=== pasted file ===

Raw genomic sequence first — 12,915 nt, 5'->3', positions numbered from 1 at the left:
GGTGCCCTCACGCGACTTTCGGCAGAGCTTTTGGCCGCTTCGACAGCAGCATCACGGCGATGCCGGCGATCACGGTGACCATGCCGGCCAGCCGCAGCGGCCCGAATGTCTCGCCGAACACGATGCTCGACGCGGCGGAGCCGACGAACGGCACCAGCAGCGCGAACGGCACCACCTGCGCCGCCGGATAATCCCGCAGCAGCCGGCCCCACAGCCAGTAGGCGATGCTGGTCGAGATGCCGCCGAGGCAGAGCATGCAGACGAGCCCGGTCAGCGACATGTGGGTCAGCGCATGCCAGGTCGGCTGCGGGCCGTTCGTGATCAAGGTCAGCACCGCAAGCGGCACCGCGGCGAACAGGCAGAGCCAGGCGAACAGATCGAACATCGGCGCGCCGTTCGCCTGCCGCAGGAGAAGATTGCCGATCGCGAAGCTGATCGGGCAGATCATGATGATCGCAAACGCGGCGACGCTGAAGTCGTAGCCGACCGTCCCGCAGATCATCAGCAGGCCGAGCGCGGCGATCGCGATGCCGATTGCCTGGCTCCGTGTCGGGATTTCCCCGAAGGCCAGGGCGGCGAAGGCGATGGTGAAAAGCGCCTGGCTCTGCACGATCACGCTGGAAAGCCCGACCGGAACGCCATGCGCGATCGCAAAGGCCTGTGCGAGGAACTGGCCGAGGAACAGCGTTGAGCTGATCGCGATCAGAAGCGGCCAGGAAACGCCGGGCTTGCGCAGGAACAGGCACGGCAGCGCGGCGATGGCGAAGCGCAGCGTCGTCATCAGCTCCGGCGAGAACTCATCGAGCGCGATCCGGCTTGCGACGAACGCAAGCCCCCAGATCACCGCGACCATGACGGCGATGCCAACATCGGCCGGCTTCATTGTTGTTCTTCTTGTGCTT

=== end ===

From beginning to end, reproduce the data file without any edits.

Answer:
Raw genomic sequence first — 12,915 nt, 5'->3', positions numbered from 1 at the left:
GGTGCCCTCACGCGACTTTCGGCAGAGCTTTTGGCCGCTTCGACAGCAGCATCACGGCGATGCCGGCGATCACGGTGACCATGCCGGCCAGCCGCAGCGGCCCGAATGTCTCGCCGAACACGATGCTCGACGCGGCGGAGCCGACGAACGGCACCAGCAGCGCGAACGGCACCACCTGCGCCGCCGGATAATCCCGCAGCAGCCGGCCCCACAGCCAGTAGGCGATGCTGGTCGAGATGCCGCCGAGGCAGAGCATGCAGACGAGCCCGGTCAGCGACATGTGGGTCAGCGCATGCCAGGTCGGCTGCGGGCCGTTCGTGATCAAGGTCAGCACCGCAAGCGGCACCGCGGCGAACAGGCAGAGCCAGGCGAACAGATCGAACATCGGCGCGCCGTTCGCCTGCCGCAGGAGAAGATTGCCGATCGCGAAGCTGATCGGGCAGATCATGATGATCGCAAACGCGGCGACGCTGAAGTCGTAGCCGACCGTCCCGCAGATCATCAGCAGGCCGAGCGCGGCGATCGCGATGCCGATTGCCTGGCTCCGTGTCGGGATTTCCCCGAAGGCCAGGGCGGCGAAGGCGATGGTGAAAAGCGCCTGGCTCTGCACGATCACGCTGGAAAGCCCGACCGGAACGCCATGCGCGATCGCAAAGGCCTGTGCGAGGAACTGGCCGAGGAACAGCGTTGAGCTGATCGCGATCAGAAGCGGCCAGGAAACGCCGGGCTTGCGCAGGAACAGGCACGGCAGCGCGGCGATGGCGAAGCGCAGCGTCGTCATCAGCTCCGGCGAGAACTCATCGAGCGCGATCCGGCTTGCGACGAACGCAAGCCCCCAGATCACCGCGACCATGACGGCGATGCCAACATCGGCCGGCTTCATTGTTGTTCTTCTTGTGCTT